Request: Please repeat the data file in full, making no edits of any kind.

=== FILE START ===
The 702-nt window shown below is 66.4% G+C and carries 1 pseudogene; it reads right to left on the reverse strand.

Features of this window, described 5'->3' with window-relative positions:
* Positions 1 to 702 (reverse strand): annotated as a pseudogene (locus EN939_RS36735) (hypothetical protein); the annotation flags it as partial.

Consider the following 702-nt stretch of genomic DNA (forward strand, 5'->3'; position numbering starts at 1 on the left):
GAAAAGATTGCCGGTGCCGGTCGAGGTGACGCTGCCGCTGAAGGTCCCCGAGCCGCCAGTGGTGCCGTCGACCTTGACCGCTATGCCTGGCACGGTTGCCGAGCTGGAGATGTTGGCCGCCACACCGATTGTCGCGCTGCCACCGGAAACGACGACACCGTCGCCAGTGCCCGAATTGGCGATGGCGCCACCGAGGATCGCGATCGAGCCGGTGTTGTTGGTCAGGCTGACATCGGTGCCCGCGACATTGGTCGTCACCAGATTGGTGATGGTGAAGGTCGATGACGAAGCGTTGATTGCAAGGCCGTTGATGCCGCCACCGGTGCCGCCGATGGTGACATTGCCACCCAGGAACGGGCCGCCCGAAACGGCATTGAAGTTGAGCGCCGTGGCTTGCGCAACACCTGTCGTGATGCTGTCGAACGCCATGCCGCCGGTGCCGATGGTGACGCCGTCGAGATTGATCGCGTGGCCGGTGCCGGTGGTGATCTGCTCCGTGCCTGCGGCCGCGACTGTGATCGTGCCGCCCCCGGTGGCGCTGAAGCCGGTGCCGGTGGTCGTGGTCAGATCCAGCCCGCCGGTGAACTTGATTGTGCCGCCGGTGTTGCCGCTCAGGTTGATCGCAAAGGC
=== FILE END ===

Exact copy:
The 702-nt window shown below is 66.4% G+C and carries 1 pseudogene; it reads right to left on the reverse strand.

Features of this window, described 5'->3' with window-relative positions:
* Positions 1 to 702 (reverse strand): annotated as a pseudogene (locus EN939_RS36735) (hypothetical protein); the annotation flags it as partial.

Consider the following 702-nt stretch of genomic DNA (forward strand, 5'->3'; position numbering starts at 1 on the left):
GAAAAGATTGCCGGTGCCGGTCGAGGTGACGCTGCCGCTGAAGGTCCCCGAGCCGCCAGTGGTGCCGTCGACCTTGACCGCTATGCCTGGCACGGTTGCCGAGCTGGAGATGTTGGCCGCCACACCGATTGTCGCGCTGCCACCGGAAACGACGACACCGTCGCCAGTGCCCGAATTGGCGATGGCGCCACCGAGGATCGCGATCGAGCCGGTGTTGTTGGTCAGGCTGACATCGGTGCCCGCGACATTGGTCGTCACCAGATTGGTGATGGTGAAGGTCGATGACGAAGCGTTGATTGCAAGGCCGTTGATGCCGCCACCGGTGCCGCCGATGGTGACATTGCCACCCAGGAACGGGCCGCCCGAAACGGCATTGAAGTTGAGCGCCGTGGCTTGCGCAACACCTGTCGTGATGCTGTCGAACGCCATGCCGCCGGTGCCGATGGTGACGCCGTCGAGATTGATCGCGTGGCCGGTGCCGGTGGTGATCTGCTCCGTGCCTGCGGCCGCGACTGTGATCGTGCCGCCCCCGGTGGCGCTGAAGCCGGTGCCGGTGGTCGTGGTCAGATCCAGCCCGCCGGTGAACTTGATTGTGCCGCCGGTGTTGCCGCTCAGGTTGATCGCAAAGGC